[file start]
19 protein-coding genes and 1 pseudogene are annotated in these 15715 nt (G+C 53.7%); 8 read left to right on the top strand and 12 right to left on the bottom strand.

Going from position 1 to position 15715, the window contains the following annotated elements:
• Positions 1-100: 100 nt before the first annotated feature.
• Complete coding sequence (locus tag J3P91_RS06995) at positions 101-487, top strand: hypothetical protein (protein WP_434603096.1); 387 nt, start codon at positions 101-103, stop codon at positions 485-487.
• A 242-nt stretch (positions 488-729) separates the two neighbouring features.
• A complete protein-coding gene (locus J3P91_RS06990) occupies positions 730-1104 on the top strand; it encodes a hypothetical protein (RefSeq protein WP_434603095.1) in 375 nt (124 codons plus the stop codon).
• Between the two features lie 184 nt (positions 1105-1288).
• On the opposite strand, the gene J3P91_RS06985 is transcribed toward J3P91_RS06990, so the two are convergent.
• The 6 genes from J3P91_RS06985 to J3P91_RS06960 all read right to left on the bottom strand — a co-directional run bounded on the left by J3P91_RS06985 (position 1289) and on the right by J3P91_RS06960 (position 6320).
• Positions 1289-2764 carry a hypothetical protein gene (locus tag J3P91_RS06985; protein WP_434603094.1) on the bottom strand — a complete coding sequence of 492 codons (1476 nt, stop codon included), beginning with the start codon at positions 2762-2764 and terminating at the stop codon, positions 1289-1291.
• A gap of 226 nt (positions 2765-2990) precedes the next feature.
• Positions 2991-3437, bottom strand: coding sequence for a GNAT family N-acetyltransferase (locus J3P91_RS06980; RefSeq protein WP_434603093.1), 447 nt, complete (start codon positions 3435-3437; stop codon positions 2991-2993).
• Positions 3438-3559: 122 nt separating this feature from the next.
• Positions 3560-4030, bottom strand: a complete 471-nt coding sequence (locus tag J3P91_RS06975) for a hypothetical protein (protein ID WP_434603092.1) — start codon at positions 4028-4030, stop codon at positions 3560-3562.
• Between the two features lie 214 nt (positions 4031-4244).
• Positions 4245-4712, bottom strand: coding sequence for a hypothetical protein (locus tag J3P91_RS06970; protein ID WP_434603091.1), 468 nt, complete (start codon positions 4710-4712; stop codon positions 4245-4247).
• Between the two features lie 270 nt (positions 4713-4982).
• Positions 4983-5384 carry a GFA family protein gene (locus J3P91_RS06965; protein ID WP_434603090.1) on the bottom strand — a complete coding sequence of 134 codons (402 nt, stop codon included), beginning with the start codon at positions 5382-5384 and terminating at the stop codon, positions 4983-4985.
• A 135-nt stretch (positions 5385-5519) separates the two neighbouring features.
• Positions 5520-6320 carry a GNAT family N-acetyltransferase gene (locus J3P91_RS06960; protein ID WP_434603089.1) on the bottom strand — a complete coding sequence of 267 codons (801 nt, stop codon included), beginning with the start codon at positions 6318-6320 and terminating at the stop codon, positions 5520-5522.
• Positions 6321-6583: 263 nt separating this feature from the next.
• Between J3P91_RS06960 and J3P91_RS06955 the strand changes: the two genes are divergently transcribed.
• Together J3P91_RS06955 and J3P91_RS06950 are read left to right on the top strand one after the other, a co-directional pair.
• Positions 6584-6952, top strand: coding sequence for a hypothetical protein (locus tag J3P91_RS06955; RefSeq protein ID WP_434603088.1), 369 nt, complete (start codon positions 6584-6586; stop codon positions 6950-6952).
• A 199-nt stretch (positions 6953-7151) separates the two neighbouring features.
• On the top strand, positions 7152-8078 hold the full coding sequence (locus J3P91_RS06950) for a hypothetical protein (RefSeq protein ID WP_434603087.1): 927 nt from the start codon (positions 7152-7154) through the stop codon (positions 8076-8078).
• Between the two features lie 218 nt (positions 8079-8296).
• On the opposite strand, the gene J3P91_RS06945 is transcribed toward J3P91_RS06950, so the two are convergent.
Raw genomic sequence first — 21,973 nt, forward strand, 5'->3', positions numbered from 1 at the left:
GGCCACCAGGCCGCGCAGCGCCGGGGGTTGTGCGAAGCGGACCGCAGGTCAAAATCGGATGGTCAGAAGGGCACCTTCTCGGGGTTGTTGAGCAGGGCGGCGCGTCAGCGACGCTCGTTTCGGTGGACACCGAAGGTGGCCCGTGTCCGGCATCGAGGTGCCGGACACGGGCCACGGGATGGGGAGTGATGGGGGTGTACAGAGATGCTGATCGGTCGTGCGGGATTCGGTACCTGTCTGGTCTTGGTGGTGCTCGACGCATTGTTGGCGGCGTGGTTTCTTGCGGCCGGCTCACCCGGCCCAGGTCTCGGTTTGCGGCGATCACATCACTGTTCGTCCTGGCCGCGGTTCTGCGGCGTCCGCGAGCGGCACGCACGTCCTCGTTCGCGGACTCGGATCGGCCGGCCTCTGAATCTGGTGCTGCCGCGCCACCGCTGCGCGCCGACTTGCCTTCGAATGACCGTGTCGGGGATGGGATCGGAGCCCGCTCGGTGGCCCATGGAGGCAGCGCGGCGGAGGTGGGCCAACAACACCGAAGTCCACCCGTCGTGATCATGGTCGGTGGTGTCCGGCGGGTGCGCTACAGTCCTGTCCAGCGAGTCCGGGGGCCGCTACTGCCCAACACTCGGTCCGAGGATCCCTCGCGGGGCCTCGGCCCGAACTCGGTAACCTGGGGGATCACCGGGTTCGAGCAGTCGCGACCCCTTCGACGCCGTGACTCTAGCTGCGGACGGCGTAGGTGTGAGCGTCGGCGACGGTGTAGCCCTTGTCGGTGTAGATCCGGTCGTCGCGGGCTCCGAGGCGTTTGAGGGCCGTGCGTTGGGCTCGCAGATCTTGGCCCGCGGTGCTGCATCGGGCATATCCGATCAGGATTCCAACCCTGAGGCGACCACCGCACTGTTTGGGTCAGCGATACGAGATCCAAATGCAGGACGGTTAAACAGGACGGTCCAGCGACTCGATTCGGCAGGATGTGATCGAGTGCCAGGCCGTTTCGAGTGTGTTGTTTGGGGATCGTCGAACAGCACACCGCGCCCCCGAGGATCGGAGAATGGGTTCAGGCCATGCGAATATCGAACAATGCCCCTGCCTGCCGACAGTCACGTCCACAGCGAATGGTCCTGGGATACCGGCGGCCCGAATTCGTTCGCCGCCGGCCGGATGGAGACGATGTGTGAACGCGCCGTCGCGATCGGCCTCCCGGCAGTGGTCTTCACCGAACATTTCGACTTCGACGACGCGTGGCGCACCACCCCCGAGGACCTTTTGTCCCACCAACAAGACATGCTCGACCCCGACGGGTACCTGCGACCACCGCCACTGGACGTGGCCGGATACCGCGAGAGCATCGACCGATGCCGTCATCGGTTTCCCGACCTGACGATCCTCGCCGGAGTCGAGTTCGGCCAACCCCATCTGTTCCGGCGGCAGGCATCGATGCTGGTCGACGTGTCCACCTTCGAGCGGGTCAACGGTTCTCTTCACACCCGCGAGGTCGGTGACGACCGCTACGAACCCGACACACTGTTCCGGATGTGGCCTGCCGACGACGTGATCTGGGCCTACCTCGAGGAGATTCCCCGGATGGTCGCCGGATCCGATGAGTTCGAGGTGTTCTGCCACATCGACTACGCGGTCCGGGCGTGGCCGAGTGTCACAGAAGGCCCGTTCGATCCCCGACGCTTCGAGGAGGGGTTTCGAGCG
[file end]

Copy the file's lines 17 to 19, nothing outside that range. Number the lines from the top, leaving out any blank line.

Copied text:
• Between the two features lie 270 nt (positions 4713-4982).
• Positions 4983-5384 carry a GFA family protein gene (locus J3P91_RS06965; protein ID WP_434603090.1) on the bottom strand — a complete coding sequence of 134 codons (402 nt, stop codon included), beginning with the start codon at positions 5382-5384 and terminating at the stop codon, positions 4983-4985.
• A 135-nt stretch (positions 5385-5519) separates the two neighbouring features.